When a baby is first born, his immune system is undeveloped and vulnerable to a host of infections. But research in Denmark shows there’s one food that can help fight off illness and help the baby’s immune system defend against pathogens.
The beneficial food is chest milk.
Research at the National Food Institute, Technical University of Denmark, and the University of Copenhagen demonstrates that breastfeeding helps increase friendly lactic acid bacteria in a baby’s digestive system. Those beneficial bacteria help grow a child’s immune system.
“We have become increasingly aware of how crucially important a healthy gut microbial population is for a well-functioning immune system. Babies are born without bacteria in the gut, and so it is interesting to identify the influence dietary factors have on gut microbiota development in children’s first three years of life,” says researcher Tine Rask Licht.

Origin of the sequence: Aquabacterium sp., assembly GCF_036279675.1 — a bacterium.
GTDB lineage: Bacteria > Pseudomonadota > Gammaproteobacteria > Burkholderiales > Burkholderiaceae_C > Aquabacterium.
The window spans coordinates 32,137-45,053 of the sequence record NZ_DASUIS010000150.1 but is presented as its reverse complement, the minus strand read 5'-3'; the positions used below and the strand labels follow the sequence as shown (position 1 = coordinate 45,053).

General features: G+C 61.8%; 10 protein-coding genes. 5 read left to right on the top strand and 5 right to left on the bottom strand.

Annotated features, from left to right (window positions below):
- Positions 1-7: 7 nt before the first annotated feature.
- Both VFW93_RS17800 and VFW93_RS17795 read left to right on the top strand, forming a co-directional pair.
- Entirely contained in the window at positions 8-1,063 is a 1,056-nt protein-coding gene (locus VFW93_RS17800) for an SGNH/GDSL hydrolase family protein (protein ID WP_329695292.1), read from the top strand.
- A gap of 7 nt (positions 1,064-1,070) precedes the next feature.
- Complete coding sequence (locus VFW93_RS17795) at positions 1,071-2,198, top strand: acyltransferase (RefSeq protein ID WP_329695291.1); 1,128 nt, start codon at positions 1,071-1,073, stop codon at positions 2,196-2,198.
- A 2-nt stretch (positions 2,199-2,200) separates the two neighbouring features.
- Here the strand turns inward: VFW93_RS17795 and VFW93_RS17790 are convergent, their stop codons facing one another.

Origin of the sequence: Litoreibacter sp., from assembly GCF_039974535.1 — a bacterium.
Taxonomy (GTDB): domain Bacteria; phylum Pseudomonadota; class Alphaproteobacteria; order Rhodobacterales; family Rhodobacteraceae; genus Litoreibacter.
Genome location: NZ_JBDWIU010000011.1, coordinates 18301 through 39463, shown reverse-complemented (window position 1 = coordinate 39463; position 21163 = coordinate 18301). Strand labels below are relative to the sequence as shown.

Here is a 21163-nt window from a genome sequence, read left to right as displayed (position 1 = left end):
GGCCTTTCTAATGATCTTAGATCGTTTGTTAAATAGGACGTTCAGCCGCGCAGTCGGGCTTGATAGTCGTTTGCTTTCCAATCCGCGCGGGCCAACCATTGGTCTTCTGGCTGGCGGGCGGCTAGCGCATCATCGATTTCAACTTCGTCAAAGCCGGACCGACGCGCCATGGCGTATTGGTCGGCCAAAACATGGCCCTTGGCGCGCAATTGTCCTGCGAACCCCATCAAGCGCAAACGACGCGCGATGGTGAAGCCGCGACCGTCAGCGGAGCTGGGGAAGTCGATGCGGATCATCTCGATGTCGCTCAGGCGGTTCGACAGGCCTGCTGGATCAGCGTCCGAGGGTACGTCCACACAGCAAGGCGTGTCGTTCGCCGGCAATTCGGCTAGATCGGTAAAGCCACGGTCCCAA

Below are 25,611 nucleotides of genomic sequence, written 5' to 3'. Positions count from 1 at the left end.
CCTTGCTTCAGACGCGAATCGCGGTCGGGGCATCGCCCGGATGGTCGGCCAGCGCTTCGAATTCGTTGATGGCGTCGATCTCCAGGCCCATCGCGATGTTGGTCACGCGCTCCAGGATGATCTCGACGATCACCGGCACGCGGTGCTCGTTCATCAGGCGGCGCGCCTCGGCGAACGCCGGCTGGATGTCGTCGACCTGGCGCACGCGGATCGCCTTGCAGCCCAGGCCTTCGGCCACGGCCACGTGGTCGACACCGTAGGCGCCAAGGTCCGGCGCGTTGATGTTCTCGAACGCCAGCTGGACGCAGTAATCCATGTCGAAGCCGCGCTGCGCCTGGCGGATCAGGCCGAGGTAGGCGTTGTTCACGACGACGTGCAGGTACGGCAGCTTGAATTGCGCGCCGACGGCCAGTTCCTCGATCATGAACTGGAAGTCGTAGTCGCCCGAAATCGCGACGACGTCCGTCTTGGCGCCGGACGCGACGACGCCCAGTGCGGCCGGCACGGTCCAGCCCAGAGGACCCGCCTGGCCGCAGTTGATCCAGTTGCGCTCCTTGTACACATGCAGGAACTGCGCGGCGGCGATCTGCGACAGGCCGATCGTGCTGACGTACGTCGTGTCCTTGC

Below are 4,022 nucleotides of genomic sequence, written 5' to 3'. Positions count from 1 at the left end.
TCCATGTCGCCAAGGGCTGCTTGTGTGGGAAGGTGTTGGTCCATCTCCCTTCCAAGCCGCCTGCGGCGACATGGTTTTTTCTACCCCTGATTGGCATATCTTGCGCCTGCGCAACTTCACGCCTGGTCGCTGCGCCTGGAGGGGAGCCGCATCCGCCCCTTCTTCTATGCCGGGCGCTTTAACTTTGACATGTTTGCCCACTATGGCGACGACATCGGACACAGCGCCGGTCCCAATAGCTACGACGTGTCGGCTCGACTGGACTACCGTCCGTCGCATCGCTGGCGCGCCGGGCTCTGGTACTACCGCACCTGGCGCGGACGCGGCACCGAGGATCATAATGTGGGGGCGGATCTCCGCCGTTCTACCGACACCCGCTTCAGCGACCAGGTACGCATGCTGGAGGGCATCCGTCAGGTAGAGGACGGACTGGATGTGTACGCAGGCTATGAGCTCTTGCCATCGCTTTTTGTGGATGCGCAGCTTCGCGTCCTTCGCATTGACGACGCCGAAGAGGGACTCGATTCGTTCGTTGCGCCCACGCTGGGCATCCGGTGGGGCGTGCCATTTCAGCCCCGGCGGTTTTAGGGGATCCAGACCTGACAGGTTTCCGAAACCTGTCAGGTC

Other research shows that breastfed babies grow a little more slowly and are slimmer than children who feed on infant formula. Breastfed kids also are at lower risk for obesity, allergies, diabetes and inflammatory bowel disease (IBD) when they grow up. Other studies at the National Food Institute and the University of Copenhagen also link these benefits to the promotion of probiotic bacteria in a baby’s digestive tract.